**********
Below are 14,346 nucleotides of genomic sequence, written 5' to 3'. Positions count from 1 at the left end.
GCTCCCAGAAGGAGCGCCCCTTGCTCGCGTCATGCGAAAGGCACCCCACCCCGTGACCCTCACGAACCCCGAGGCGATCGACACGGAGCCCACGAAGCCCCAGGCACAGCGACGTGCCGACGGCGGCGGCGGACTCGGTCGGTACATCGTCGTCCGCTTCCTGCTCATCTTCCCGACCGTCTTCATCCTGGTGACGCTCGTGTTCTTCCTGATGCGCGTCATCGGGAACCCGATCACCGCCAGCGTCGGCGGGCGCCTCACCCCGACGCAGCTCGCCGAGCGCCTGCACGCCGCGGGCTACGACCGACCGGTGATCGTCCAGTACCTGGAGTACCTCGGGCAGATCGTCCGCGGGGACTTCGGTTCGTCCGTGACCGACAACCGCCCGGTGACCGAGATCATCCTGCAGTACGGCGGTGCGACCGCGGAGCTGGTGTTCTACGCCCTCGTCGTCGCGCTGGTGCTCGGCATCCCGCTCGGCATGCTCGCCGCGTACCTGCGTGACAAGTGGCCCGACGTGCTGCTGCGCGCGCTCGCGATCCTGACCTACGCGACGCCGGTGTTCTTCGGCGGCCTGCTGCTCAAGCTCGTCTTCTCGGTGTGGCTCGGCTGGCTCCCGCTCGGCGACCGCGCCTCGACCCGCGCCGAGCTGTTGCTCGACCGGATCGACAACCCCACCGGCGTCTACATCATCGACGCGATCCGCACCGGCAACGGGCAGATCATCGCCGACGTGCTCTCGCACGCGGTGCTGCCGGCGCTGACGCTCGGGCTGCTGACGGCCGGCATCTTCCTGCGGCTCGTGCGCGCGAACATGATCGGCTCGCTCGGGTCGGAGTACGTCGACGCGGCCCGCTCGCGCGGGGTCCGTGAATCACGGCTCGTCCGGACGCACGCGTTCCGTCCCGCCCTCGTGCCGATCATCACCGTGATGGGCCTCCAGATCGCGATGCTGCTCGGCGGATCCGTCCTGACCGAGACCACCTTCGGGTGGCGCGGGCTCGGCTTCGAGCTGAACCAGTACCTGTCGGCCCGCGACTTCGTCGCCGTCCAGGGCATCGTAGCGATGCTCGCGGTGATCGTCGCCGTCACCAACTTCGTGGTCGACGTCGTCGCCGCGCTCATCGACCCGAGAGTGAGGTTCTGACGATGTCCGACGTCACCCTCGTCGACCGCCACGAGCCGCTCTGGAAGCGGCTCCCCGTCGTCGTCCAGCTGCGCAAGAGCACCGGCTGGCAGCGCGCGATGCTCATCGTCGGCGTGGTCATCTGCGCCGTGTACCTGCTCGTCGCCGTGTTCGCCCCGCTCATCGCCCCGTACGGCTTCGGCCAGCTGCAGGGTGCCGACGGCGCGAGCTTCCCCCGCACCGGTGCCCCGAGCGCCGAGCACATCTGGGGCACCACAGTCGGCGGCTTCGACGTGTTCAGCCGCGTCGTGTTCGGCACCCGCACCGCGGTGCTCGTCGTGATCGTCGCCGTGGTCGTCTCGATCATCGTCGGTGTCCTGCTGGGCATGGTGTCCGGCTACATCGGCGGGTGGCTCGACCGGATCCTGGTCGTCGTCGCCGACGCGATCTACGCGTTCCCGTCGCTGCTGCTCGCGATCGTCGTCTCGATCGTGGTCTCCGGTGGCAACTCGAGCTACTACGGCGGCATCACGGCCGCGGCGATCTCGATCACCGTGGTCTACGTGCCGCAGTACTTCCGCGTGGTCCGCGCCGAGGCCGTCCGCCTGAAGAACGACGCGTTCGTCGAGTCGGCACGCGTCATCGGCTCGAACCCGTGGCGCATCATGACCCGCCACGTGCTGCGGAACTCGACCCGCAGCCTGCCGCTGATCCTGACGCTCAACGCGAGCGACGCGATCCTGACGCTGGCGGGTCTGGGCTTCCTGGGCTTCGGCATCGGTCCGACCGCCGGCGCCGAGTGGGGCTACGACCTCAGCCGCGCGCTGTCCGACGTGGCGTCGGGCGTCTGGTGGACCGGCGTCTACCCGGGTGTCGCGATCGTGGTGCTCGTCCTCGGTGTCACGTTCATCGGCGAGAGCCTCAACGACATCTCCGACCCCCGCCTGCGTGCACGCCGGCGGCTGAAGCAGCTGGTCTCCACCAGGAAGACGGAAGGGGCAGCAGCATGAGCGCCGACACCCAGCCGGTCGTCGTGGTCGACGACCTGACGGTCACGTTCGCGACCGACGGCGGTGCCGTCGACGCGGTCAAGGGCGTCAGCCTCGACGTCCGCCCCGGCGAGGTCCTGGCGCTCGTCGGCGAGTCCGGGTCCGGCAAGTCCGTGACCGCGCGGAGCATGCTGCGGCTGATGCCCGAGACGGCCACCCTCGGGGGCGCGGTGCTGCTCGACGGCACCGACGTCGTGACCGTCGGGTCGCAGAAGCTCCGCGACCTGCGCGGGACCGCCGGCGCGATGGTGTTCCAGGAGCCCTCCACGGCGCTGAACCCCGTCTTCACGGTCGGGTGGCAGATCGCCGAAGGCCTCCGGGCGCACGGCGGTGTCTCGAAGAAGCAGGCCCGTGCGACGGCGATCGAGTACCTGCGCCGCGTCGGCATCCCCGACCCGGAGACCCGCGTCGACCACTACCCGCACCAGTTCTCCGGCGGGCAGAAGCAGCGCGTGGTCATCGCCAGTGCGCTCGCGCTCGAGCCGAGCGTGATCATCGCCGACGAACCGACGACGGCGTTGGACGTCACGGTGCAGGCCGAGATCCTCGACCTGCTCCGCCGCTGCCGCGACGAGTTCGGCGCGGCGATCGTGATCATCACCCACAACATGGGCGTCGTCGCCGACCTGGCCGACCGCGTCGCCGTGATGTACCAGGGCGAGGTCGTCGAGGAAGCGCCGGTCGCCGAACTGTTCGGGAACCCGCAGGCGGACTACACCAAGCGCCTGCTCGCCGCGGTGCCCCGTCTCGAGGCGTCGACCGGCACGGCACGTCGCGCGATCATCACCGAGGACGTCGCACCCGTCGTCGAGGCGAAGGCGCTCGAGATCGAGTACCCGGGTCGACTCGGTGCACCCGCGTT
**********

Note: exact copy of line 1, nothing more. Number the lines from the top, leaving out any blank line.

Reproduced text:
Below are 14,346 nucleotides of genomic sequence, written 5' to 3'. Positions count from 1 at the left end.